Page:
A friend in need even when he was dead in deed.

Life Lessons

My father-in-law died exactly a month ago. He was eighty-five when he died.

My earliest memory of my father-in-law is the first dinner I had with him over a mug of beer at Koshy’s in early 1988. My father-in-law wore many hats: friendly, calm, composed, and very frugal. Along with his job at Bharath Electronics, he ran the first monthly neighborhood monthly newspaper of India, Kshemasamachar, for two decades, partook in social activities, was the founder trustee of Devagiri and Dharmagiri temples of Banashankari, and was the national president of U3A, University of the Third Age, an international movement whose aims are the education and stimulation of mainly retired members of the community—those in their third ‘age’ of life.

He signed up for both eye and body donation rejecting Hindu funeral rituals and even cremation. He donated his body to M.S Ramaiah institute of medical research, Bangalore. After a person’s death, the deceased’s body is the property of the next of the kin. Being the only available next of kin, it was his daughter, my wife, to take a call since it is not mandatory to donate the body even if one has pledged to donate his body during his lifetime. My wife decided to fulfill his wishes and graciously donated his body to a medical institution. Not to ignore the common belief that body donation would deprive the deceased of the proper afterlife and to carry out last rights, and despite my father-in-law’s lack of belief in rituals honouring the departed soul, my wife cremated a part of his hair (Agni Sparsh) that she had collected from the Mortuary and left the ashes in a river. She and I conducted the four-day Shraddha rituals in strict adherence to the Hindu scriptures despite my father-in-law’s lack of faith in them.

Body donation plays a critical role in helping medical students to master the complex anatomy of the human body and will provide researchers with the essential tools to help our patients of tomorrow. It is better than the other methods of disposal, which may consume a lot of money, land, and natural resources. In India, although the prominent personalities have donated their bodies, a stigma persists in donating a body.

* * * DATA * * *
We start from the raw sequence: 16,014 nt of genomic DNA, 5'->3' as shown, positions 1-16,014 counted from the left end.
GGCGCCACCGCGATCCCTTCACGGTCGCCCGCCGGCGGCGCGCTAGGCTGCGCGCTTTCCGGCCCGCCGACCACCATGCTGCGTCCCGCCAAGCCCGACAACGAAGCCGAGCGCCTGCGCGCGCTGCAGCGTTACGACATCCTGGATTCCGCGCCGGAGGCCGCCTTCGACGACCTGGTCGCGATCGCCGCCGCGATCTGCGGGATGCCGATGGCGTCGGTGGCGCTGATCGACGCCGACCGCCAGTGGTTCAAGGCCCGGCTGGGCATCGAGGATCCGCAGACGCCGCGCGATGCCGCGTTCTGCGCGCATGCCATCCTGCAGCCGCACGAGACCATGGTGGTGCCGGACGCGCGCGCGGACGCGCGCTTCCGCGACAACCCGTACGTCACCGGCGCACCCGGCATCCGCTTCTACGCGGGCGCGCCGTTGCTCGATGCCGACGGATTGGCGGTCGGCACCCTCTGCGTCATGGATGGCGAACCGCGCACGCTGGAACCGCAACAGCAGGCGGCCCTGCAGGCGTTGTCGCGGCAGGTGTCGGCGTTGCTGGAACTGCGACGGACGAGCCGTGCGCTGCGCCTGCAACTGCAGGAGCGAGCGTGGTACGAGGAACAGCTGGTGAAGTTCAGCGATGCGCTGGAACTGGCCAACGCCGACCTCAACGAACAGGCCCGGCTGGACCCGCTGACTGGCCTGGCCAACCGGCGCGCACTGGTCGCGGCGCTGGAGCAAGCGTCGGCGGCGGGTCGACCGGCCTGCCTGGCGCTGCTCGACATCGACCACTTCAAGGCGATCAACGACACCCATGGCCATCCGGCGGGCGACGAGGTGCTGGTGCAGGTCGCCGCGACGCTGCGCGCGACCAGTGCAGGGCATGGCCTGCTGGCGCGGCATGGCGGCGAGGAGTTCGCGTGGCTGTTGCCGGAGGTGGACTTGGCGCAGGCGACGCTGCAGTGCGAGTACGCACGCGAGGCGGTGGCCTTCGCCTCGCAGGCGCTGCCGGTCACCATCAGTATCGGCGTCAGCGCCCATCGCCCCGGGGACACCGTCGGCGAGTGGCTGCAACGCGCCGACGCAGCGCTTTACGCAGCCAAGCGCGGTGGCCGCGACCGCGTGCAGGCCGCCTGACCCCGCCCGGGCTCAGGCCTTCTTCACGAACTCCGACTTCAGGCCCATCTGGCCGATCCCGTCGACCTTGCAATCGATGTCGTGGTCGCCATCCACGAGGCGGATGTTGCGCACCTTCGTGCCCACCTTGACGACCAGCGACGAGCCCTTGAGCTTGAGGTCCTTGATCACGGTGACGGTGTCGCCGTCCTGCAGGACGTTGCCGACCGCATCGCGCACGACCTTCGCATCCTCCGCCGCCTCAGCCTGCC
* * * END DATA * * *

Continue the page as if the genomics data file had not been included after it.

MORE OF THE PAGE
One of my father-in—law’s last wishes was to see my book, “Inner Trek, A reluctant pilgrim in the Himalayas,” in Prime Minister Modi’s hand.

A week before his death, I sat in front of him, watching a frail convalescing man weighing less than his robust 70 Kilos a few years before. I held his hand and loudly lauded his achievements, how successfully he had raised his family, contributed to society, and helped the needy. But unfortunately, his death came after several weeks of intense suffering.

I went along with my wife to give away his body to the M.S Ramaiah institute. As I bid my final goodbye to my father-in-law while his body was being placed into the ice chamber at the Mortuary, I recalled his most famous dialogue. “To live only for oneself insulated from the society and not contributing to society in some form is the worst kind of selfishness.”

More than anything else, I am indebted to him for inculcating a sense of positivity in difficult situations and a drive for social work in me. I will miss him greatly, and he will always be in my heart. He was my friend for 34 years.

He was a friend to society even after his death. He was a friend in need even when he was dead in deed.


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Inner Trek
My Book

After being threatened by a Bangalore mob boss, retired Indian businessman Mohan Ranga Rao takes a vow to trek around Mount Kailash, a holy Tibetan Mountain revered by over a billion people. What starts out as merely a challenging high-altitude trek soon becomes a life-changing adventure. With a blend of humour, honesty and keen insight, Mohan journeys toward a deeper understanding of the world around him. A memoir of a road less travelled and a true story of self-discovery at 19,000 feet.

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